Latest posts by Teresa Mull (see all)
- Five Reasons to be Thankful for School Choice - December 5, 2019
- Teachers Unions Trapping Children in Unsafe, Unhealthy Environments - October 24, 2019
- Kids Have Constitutional Rights, Too! - October 22, 2019
Critics of the public school system, myself included, often disparage government schools for failing to teach kids. Yes, it’s alarming U.S. students continue to lag academically behind their international peers (only about one-third of high school graduates are prepared for college), and it’s pathetic most students test very poorly in geography, civics, reading, and math. As bad as it is that schools aren’t teaching our kids important areas of learning, it’s what they are teaching that should really frighten us.
Increasingly, more schools are adopting an aggressively progressive curriculum. In Minnesota, “School leaders adopted the ‘All for All’ strategic plan—a sweeping initiative that reordered the district’s mission from academic excellence for all students to ‘racial equity,’” The Weekly Standard reported in February. Children in kindergarten are expected to become “racially conscious” and examine their “white privilege.” And leftists’ radical agenda is taking hold in a less blatant but no less toxic way in the rise of social and emotional learning (SEL), which presents just as much danger to parents, kids, and the education system as Common Core.
SEL is “a coordinating framework for how educators, families, and communities partner to promote students’ social, emotional, and academic learning,” the Collaborative for Academic, Social, and Emotional Learning (CASEL) states on its website. CASEL is one of the masterminds behind the SEL movement. “A growing number of schools and districts” are “imbedding” SEL into “English Language Arts, Math, Social Studies, and general teaching approaches,” CASEL reports.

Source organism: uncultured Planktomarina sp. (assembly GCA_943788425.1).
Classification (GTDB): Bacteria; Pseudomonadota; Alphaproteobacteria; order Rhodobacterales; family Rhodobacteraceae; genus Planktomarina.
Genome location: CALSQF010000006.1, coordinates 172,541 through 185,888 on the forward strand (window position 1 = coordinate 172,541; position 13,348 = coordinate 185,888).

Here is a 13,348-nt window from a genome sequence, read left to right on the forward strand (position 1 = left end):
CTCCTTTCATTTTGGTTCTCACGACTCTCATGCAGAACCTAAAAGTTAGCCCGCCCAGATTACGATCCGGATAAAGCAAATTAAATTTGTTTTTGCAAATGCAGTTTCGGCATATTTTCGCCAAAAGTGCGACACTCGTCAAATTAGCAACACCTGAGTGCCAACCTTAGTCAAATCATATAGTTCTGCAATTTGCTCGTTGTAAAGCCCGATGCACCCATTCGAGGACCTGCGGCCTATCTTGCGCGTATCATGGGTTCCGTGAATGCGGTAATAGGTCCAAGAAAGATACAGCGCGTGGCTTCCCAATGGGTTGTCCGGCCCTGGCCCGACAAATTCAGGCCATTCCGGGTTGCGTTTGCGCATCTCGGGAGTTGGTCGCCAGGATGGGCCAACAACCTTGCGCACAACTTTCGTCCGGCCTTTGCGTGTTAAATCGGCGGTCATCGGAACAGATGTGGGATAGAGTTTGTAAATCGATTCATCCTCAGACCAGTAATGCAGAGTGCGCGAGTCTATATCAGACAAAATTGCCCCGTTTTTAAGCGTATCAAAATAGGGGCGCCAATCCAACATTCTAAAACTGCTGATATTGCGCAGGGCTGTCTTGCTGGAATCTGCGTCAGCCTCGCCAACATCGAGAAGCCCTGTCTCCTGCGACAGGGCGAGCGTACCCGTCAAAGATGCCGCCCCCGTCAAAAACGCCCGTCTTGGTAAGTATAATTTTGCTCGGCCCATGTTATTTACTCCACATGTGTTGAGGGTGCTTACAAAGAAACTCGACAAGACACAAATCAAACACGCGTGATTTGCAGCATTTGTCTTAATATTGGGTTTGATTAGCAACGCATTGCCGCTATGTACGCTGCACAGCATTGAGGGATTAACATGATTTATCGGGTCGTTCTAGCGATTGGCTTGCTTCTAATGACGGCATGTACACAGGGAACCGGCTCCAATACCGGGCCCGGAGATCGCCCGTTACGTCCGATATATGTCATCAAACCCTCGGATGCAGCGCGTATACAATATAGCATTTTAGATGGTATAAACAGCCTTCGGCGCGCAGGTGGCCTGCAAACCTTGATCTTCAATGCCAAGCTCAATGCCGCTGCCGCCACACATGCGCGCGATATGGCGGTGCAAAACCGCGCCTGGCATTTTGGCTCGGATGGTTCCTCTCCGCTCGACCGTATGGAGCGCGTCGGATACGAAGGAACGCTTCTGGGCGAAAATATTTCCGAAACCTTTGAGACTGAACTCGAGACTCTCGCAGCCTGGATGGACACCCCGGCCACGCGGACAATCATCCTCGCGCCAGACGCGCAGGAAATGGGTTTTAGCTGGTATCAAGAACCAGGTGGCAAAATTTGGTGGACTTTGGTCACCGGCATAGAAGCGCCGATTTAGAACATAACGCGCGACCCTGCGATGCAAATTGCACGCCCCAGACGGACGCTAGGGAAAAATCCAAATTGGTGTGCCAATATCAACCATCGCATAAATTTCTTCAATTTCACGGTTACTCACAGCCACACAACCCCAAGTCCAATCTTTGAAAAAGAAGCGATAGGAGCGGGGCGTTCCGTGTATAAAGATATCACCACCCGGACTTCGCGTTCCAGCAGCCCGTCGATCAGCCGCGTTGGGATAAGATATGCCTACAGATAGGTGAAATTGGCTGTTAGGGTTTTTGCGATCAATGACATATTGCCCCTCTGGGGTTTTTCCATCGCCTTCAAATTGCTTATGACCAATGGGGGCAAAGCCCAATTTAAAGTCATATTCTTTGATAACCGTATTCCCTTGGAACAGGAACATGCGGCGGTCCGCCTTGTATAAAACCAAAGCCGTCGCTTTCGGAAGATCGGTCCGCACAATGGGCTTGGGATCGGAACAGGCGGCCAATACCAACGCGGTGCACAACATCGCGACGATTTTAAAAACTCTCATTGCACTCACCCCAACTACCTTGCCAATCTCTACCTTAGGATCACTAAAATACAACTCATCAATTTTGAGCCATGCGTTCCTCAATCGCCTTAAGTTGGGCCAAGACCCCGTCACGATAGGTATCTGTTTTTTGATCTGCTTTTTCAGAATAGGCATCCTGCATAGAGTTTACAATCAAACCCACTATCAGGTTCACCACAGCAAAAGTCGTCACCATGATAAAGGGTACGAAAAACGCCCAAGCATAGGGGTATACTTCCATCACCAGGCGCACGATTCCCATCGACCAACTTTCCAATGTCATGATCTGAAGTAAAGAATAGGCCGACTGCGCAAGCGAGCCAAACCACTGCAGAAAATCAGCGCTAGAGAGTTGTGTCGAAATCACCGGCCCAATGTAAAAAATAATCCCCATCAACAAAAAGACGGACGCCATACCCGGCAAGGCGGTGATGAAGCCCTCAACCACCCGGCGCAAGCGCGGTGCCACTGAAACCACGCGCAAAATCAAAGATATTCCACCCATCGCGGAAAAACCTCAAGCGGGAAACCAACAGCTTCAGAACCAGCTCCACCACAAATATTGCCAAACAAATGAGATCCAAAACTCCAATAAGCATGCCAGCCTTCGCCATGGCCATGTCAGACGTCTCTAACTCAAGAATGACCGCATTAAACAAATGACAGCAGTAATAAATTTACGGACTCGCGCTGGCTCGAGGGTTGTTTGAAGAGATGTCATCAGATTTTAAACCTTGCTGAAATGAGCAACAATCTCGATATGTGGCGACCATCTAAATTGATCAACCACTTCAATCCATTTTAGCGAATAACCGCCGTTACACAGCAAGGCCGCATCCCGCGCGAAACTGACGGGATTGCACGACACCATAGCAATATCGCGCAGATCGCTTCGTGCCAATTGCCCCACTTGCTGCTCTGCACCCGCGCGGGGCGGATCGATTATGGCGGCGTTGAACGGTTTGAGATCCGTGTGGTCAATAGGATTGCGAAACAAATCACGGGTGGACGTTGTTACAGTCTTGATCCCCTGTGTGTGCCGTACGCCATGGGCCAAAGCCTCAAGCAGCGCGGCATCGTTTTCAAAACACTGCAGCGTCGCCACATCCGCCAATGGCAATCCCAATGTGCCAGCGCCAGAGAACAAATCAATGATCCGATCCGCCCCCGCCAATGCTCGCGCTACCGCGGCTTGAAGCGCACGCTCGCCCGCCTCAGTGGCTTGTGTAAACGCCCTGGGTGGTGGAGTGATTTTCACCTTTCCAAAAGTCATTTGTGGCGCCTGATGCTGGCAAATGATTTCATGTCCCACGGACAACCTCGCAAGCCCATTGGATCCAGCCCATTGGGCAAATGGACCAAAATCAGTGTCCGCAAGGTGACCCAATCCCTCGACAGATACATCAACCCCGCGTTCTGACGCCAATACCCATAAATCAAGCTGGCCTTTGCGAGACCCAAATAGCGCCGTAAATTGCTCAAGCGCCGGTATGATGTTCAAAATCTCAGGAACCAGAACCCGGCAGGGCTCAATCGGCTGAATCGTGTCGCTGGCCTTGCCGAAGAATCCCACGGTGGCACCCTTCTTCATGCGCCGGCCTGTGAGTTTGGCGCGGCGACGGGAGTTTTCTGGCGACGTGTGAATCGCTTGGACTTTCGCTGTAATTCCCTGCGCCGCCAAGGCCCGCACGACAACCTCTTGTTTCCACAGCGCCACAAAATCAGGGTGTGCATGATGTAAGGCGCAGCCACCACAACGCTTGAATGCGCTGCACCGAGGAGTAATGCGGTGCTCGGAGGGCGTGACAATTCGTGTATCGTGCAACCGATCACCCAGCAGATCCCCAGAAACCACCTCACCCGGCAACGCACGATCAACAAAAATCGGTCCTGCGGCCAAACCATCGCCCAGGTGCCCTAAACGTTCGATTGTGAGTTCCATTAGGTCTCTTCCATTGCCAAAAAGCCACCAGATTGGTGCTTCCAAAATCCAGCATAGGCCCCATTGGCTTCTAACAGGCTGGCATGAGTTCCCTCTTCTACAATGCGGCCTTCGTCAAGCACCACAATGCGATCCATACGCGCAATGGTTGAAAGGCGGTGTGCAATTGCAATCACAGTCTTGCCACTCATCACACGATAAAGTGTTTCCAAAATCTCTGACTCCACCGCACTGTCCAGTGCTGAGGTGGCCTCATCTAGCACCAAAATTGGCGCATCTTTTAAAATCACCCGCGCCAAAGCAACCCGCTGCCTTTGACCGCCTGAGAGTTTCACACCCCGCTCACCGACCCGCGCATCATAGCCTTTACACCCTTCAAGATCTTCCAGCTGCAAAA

The way children “feel” about their skin color is likely a product of SEL making its way into Minnesota schools’ social studies curricula. But how do emotions come into play in a straight-forward subject such as math? For me, I suppose I could talk about how just thinking about math makes me sad, because I’m terrible at it and it’s difficult, but how is such a thing profitable, let alone appropriate, in the public school setting?
SEL teaches kids to feel and not to think. Of course, feelings themselves are not bad or dangerous, but they can be when they aren’t tempered with a sense of right and wrong. Traditional public schools, apparently determined not to teach kids history, how to read, spell, add, subtract, multiply, or anything useful, instead take on a role of psychotherapist (and not a good one).
The problem is not that children have emotions, but that government schools can’t acknowledge that absolute truth and right and wrong exist, let alone what truth, right, and wrong are. So, we have a bunch of kids trained to embrace their feelings—and since feelings can’t be right or wrong, society devolves into chaos. As Brian Eno, an English musician and composer, once stated so eloquently, “Feelings are more dangerous than ideas, because they aren’t susceptible to rational evaluation. They grow quietly, spreading underground, and erupt suddenly, all over the place.”
As we’ve seen over and over, the eruption of feelings at colleges, such as recently at the University of California at Berkeley and University of Virginia, has become all too common. Many Americans, especially younger Americans, are products of a nihilistic society. They now feel emboldened to express their disagreement, even to the point of violence, because they have no sense of morality, and they’ve been told since kindergarten that their feelings are always valid.
It’s not the kids’ fault, but if society continues to erode into a soulless, violent nation full of mob-like citizens who only feel and react like barbarians and don’t think like civilized folk, we are all to blame. Traditional public schools, it’s been decreed, don’t have a place in teaching religion, morals, or anything that makes a strong, decent society, so we must ask ourselves: Do they have a place in analyzing the feelings and emotions of students—or even in society at all?
[Originally Published at Townhall]